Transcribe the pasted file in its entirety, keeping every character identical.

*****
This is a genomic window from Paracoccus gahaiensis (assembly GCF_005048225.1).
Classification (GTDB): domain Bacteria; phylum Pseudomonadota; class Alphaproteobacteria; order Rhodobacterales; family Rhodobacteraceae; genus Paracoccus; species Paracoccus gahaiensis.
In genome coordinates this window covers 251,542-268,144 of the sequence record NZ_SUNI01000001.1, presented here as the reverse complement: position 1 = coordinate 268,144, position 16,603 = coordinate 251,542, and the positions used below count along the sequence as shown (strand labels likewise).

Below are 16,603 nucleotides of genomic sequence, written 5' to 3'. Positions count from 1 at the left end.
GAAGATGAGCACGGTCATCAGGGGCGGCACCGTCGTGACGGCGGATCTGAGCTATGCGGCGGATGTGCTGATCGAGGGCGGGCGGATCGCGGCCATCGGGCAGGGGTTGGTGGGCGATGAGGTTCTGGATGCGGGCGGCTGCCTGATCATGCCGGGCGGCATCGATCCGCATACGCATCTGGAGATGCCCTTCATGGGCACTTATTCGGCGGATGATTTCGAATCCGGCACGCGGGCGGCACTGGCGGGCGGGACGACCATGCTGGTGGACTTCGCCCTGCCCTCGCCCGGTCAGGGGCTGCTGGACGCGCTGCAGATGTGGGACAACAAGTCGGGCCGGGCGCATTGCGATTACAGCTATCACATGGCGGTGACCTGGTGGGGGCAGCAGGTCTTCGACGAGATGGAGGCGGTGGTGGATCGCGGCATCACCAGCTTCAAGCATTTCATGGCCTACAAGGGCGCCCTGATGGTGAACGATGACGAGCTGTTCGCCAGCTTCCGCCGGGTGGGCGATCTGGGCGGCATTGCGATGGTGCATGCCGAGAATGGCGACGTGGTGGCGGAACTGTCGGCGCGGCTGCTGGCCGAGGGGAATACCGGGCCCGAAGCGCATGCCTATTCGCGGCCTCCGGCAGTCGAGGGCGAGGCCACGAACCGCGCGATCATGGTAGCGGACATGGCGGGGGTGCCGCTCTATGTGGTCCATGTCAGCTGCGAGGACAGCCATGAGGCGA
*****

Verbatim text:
This is a genomic window from Paracoccus gahaiensis (assembly GCF_005048225.1).
Classification (GTDB): domain Bacteria; phylum Pseudomonadota; class Alphaproteobacteria; order Rhodobacterales; family Rhodobacteraceae; genus Paracoccus; species Paracoccus gahaiensis.
In genome coordinates this window covers 251,542-268,144 of the sequence record NZ_SUNI01000001.1, presented here as the reverse complement: position 1 = coordinate 268,144, position 16,603 = coordinate 251,542, and the positions used below count along the sequence as shown (strand labels likewise).

Below are 16,603 nucleotides of genomic sequence, written 5' to 3'. Positions count from 1 at the left end.
GAAGATGAGCACGGTCATCAGGGGCGGCACCGTCGTGACGGCGGATCTGAGCTATGCGGCGGATGTGCTGATCGAGGGCGGGCGGATCGCGGCCATCGGGCAGGGGTTGGTGGGCGATGAGGTTCTGGATGCGGGCGGCTGCCTGATCATGCCGGGCGGCATCGATCCGCATACGCATCTGGAGATGCCCTTCATGGGCACTTATTCGGCGGATGATTTCGAATCCGGCACGCGGGCGGCACTGGCGGGCGGGACGACCATGCTGGTGGACTTCGCCCTGCCCTCGCCCGGTCAGGGGCTGCTGGACGCGCTGCAGATGTGGGACAACAAGTCGGGCCGGGCGCATTGCGATTACAGCTATCACATGGCGGTGACCTGGTGGGGGCAGCAGGTCTTCGACGAGATGGAGGCGGTGGTGGATCGCGGCATCACCAGCTTCAAGCATTTCATGGCCTACAAGGGCGCCCTGATGGTGAACGATGACGAGCTGTTCGCCAGCTTCCGCCGGGTGGGCGATCTGGGCGGCATTGCGATGGTGCATGCCGAGAATGGCGACGTGGTGGCGGAACTGTCGGCGCGGCTGCTGGCCGAGGGGAATACCGGGCCCGAAGCGCATGCCTATTCGCGGCCTCCGGCAGTCGAGGGCGAGGCCACGAACCGCGCGATCATGGTAGCGGACATGGCGGGGGTGCCGCTCTATGTGGTCCATGTCAGCTGCGAGGACAGCCATGAGGCGA